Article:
Life as an Artist Notes
Life for professional artists is a challenge. We are in a very competitive market. It wasn’t always that way. When I started my career 40+ years ago. professional artists who truly made a living from their work were quite rare. Galleries were fewer and more prestigious (snooty), and most of the pros made their living from portraiture for the affluent. Most art school grads ended up working in frame shops or museums or teaching to sustain their income.
Galleries were the only gateway to sales. There were multiple tiers for artists from high end to low.
As a nobody, I started out in the street festival realm. I did street shows for about 15 years before I transitioned to galleries. Life as a professional artist in galleries went pretty well for a number of years until 2009. Most of my galleries closed in those recession years and sales were poor. In 2010 life as an artist led me to the route of self- representation, though I still show in a few area galleries. Going this route meant that I had to sell my own work.
I had to learn a fair amount about marketing in a very small window of time. I have worked hard and have survived in a sluggish economy since 2010. It is a roller coaster with constant tweaking of markets, sizes and prices, and some bad and good years.
Life as an artist is still better than any other career path I could choose.
In this era, social media and Internet access has made it possible for everyone to be a professional artist. Retirees have taken up the challenge in droves as well as young Millennials who like the idea of independence. The market is flooded with artists with no training in art who think it is a great idea. None of them have to charge a living wage for their paintings, so it is possible to buy art at ever lower pricing. They have retirement income, parental assistance, or spouses who really provide the family income.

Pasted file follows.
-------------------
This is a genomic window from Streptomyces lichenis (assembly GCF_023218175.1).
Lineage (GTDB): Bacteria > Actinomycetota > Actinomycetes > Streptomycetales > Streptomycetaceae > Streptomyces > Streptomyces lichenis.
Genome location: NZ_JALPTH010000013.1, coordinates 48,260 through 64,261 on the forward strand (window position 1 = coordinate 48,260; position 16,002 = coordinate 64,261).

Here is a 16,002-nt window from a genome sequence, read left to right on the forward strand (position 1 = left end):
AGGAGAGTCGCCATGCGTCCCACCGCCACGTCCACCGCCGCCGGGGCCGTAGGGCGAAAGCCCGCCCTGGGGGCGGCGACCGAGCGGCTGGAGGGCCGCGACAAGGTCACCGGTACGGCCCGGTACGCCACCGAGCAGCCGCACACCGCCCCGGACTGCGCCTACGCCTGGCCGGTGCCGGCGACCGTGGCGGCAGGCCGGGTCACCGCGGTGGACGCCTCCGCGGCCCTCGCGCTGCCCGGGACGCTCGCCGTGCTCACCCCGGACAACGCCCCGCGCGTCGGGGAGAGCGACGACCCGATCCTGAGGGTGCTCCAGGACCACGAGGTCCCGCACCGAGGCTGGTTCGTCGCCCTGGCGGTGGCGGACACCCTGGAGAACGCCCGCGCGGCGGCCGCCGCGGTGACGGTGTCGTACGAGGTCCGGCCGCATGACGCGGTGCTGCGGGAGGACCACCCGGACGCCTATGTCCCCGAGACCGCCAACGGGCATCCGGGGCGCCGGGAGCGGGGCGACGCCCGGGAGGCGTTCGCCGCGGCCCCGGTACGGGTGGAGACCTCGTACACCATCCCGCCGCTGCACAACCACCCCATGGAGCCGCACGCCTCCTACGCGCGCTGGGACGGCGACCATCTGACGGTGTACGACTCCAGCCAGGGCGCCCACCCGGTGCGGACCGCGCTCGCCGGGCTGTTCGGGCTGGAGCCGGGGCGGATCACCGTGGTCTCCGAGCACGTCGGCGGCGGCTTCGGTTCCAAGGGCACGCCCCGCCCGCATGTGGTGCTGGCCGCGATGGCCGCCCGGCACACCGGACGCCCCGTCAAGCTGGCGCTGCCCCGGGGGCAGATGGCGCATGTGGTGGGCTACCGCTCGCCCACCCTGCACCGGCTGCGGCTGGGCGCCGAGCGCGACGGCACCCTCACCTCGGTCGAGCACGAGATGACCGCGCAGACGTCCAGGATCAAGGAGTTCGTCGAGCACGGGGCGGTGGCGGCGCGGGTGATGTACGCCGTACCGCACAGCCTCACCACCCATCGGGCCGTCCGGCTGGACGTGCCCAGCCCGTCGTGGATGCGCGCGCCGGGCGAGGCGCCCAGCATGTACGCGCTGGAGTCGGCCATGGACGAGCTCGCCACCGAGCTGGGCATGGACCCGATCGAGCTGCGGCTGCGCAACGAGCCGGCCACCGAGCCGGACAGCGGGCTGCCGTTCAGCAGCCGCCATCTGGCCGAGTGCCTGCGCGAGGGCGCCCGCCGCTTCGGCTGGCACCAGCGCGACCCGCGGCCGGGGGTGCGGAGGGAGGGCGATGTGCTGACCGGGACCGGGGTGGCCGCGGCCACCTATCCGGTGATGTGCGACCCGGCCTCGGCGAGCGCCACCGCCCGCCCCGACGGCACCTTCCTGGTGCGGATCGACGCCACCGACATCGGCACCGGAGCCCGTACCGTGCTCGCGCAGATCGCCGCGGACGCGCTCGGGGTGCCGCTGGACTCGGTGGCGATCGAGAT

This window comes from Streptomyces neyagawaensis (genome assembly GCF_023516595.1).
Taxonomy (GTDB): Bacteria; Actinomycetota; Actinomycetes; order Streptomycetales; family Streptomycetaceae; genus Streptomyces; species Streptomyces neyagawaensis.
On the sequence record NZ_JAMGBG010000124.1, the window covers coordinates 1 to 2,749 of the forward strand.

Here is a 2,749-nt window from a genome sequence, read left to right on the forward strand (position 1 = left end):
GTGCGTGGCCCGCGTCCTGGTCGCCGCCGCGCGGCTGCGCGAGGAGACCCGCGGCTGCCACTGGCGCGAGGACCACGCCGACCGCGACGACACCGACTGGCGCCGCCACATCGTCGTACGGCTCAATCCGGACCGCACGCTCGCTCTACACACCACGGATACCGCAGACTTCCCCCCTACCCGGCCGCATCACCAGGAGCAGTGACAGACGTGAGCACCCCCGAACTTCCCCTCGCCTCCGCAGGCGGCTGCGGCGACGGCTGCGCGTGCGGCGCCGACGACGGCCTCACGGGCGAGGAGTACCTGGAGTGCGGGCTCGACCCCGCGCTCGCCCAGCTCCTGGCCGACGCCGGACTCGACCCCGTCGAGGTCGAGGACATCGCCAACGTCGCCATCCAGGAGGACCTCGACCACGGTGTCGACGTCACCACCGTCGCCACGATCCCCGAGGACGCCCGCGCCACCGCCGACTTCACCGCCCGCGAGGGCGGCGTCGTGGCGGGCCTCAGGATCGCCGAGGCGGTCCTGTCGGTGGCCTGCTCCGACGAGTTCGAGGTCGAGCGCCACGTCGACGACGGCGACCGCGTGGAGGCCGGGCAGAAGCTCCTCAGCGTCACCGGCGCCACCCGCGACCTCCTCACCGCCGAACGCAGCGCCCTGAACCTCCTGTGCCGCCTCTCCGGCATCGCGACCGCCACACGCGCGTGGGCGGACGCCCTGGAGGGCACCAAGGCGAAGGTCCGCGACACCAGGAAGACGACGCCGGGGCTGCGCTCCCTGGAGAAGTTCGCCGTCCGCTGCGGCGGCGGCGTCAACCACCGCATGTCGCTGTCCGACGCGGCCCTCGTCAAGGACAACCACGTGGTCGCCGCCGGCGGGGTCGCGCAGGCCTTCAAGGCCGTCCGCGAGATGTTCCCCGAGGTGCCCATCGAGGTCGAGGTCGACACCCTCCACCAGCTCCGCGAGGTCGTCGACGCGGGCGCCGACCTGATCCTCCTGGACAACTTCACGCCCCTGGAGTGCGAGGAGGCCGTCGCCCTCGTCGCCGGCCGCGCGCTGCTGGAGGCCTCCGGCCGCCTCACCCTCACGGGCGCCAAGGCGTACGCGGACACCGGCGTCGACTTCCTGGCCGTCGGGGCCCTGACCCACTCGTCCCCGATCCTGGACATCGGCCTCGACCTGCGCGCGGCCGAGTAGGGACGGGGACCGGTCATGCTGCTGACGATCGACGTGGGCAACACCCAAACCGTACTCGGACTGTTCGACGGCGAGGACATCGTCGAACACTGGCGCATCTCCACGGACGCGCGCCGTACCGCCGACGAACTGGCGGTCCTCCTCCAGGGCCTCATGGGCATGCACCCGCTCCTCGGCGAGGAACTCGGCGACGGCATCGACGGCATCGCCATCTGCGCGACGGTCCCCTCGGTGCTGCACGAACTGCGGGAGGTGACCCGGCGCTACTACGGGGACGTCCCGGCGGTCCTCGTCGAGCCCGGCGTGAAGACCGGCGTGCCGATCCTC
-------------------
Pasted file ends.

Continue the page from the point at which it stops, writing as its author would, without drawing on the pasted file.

Many unseasoned collectors are looking for a bargain. They see art as a commodity, not unlike the couch they bought this year, easily changed with the décor. TV designers are teaching clients to make their own wall art to save money. Fine painting is reserved for collectors who understand the value of art. Art programs have been cut from schools, so that art is no longer considered to be important to the average family.
We who have earned the art degrees and worked a lifetime to better our craft are just another artist out there competing for the same scraps in a sluggish economy. We are up against the reproduction market as well with a flood of copies of paintings.
This is not a “poor me” essay. This is just the reality that professional artists face every day. I welcome the challenge because I feel that I am offering paintings that reflect the education I worked hard for and the craftsmanship that was hard earned over long years of effort. Professional painters offer a cut above the mob.
I don’t offer copies of my paintings. Each one is unique and unlike anything you can find elsewhere. The paint, the strokes, the canvas is all real, not copied on a machine and sent out to hundreds. There is only one in the world and that counts these days. I will continue to study and offer the best work that I can do. I am very willing to face the challenges of life as an artist because I know there are enough people who do value art to keep my career moving forward.
More musings for artists and collectors to come……
Peel and cut fresh beets into fairly large chunks.
Put into a deep sided bowl. Add I diced onion. I like to add a ½ cup of chopped ham to give them a bit of a smoky flavor but that is optional. Add a bit of chopped parsley, chopped thyme leaves, salt and pepper. Add a T of brown sugar or sugar substitute. Drizzle in about two T olive oil. Coat beets all over with mixture.
Place them on a sheet pan. Roast at 400 degrees, turning once or twice until they are tasty and done.